Night shots were also preferable on the Redmi, as it retained more of the natural dark and shadow without Samsung’s overbrightening, yet it still managed to retain a certain degree of sharpness and clarity.

The main sensor also did better when zooming in, especially beyond 2x. With no dedicated telephoto camera, all of the information is pulled from that main sensor and cropped in, and the Redmi Note 13 Pro Plus still remained pretty decent at 4x.

Unfortunately, Xiaomi has also stuck with the same underwhelming 8MP ultra-wide camera as before. While it finds itself lacking in detail and dynamic range, it does make a decent effort to maintain a similar colour tone to the main sensor.

Left ImageRight Image

There’s also a 2MP macro camera, which is just as much of a waste of space here as it is in any other phone that chooses to employ such a thing.

The 16MP selfie camera isn’t too great either, and is one area where it falls well behind the Samsung Galaxy A55 5G. Subject detail is poor, skin tones are smudgey, and the camera seems wholly incapable of dealing with extremes of light and shadow. It also continues to apply a ‘Beautify’ effect as standard, which is an abomination.

Video capture peaks at 4K/30fps, or 1080p at up to 120fps – though you’ll need to delve through the settings menu for the Slow motion mode to achieve the latter.


  • Xiaomi HyperOS update
  • Based on Android 14
  • Plenty of bloatware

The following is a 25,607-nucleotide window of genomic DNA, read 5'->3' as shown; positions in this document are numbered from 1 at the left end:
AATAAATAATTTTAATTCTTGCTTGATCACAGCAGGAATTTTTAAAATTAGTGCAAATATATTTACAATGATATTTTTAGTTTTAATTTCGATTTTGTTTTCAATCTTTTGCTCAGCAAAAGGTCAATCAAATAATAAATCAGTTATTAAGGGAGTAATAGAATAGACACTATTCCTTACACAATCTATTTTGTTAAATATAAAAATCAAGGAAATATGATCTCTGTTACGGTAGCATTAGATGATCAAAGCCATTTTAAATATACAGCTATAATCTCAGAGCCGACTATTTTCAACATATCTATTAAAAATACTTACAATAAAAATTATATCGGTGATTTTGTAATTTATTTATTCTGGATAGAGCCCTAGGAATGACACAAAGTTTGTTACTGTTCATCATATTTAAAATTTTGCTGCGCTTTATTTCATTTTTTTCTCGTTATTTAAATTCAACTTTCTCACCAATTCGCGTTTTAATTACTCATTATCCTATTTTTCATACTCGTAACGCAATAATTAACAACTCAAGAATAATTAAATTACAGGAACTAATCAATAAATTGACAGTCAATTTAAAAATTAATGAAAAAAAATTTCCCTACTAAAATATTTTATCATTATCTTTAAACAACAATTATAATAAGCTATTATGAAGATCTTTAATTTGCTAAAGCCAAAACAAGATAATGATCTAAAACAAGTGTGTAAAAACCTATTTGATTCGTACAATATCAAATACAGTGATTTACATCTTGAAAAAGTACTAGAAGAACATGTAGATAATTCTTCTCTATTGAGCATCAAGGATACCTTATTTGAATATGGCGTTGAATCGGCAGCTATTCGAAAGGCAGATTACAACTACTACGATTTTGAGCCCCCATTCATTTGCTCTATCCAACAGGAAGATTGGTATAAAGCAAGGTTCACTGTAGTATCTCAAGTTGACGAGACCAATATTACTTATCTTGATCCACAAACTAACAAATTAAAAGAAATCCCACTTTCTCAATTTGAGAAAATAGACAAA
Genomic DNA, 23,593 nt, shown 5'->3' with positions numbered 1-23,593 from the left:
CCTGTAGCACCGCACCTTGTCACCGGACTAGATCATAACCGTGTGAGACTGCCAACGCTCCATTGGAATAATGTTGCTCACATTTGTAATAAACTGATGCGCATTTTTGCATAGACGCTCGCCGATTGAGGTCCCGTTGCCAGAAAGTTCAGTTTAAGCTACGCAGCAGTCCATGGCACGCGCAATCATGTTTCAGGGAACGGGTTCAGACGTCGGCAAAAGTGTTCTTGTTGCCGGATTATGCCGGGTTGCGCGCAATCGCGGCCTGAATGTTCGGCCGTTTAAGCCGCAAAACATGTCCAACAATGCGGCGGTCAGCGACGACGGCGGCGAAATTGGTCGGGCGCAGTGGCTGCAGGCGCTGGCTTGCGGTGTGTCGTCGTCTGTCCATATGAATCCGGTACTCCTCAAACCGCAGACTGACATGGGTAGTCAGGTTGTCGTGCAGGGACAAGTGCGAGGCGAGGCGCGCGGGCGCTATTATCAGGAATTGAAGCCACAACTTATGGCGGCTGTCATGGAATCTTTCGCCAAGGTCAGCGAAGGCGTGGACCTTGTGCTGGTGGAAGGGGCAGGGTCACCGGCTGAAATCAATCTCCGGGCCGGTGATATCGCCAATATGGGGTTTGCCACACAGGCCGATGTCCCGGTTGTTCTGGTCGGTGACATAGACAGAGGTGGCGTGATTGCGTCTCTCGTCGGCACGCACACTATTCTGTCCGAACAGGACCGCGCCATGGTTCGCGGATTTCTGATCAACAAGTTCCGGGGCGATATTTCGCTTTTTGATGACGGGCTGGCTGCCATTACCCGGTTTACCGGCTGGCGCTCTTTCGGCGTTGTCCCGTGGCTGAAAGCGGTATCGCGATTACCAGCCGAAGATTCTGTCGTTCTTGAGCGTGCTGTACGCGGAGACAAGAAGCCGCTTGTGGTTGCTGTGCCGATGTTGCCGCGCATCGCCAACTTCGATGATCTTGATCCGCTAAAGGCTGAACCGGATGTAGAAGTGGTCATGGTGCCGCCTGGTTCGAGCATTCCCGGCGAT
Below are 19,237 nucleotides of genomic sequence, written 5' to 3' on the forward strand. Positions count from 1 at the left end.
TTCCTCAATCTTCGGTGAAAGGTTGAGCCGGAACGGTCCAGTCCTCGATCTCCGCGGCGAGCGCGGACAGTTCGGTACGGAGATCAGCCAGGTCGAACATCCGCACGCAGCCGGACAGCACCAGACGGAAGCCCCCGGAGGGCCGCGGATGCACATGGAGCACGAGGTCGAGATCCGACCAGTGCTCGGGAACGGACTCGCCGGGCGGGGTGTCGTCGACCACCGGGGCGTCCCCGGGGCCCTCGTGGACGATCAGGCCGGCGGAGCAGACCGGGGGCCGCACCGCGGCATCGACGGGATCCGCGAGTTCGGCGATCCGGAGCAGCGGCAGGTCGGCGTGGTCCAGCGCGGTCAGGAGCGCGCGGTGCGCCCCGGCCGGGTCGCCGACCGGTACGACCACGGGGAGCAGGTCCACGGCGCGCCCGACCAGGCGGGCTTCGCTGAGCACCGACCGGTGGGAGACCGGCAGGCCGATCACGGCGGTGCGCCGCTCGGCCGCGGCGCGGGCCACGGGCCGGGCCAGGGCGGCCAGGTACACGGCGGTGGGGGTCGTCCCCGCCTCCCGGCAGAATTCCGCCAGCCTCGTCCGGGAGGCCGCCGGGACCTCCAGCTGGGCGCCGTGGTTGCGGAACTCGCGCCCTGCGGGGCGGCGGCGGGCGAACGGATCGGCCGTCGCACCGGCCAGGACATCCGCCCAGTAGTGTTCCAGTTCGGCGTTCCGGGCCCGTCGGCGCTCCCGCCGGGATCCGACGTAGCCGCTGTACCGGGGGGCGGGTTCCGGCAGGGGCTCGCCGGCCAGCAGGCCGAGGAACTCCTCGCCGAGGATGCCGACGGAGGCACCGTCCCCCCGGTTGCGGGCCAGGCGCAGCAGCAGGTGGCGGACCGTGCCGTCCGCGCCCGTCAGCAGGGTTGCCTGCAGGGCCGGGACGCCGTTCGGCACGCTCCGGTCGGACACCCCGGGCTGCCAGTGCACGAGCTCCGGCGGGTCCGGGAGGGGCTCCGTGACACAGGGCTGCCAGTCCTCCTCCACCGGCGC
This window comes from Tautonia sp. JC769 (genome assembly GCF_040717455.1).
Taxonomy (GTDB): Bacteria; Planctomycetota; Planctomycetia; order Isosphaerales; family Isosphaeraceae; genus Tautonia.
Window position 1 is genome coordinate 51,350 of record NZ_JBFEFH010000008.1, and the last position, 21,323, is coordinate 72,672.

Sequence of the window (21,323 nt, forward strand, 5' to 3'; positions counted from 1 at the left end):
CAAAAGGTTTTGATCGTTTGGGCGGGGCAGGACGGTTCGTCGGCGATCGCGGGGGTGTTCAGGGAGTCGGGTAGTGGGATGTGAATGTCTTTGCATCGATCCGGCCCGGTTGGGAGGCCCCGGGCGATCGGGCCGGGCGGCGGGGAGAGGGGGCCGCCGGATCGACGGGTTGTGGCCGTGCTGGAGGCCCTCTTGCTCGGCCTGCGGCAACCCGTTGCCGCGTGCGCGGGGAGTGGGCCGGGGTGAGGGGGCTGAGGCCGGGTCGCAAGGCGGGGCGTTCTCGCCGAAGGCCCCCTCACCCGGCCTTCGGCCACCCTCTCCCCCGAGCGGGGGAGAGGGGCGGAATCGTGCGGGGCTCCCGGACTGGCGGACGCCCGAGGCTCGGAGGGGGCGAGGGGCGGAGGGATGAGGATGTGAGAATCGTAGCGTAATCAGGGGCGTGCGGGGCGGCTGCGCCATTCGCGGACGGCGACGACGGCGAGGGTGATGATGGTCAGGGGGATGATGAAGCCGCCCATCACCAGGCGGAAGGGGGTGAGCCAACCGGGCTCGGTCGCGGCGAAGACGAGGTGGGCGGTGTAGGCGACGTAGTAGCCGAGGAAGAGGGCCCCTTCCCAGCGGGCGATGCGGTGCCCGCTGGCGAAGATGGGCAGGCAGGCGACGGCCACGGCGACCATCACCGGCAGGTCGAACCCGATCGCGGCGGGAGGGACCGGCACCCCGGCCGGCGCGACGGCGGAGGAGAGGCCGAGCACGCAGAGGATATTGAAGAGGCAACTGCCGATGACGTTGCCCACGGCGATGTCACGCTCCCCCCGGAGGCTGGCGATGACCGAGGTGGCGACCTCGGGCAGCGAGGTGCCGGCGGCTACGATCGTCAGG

Though it technically ships with Android 13 and MIUI, the Redmi Note 13 Pro Plus has already received its update to Xiaomi’s new HyperOS UI, layered on top of Android 14. That’s the OS I used throughout my time with the phone.

It might have a different name to MIUI, but HyperOS brings across all the annoyances from that overly busy Android skin. Any differences are largely cosmetic and pretty minor, such as a slightly reconfigured quick-settings shade or a subtly different Camera UI.

Redmi Note 13 Pro Plus 5G angle Settings menu
Image Credit (Trusted Reviews)

This remains a cluttered and overelaborate UI with too many toggles and distractions, including needlessly separate notifications and quick settings menus, as well as an all-round unappealing aesthetic – though I appreciate that others find it more visually appealing. It runs smoothly enough, but it just lacks a certain sense of class and restraint, especially when you use it alongside the Pixel 7a.

The phone also suffers from the eternal blight of bloatware. There are three web browsers, a folder full of tools, a couple of widgets, and at least 10 preinstalled third-party apps. And yes, one of those is

Redmi Note 13 Pro Plus 5G front held
Image Credit (Trusted Reviews)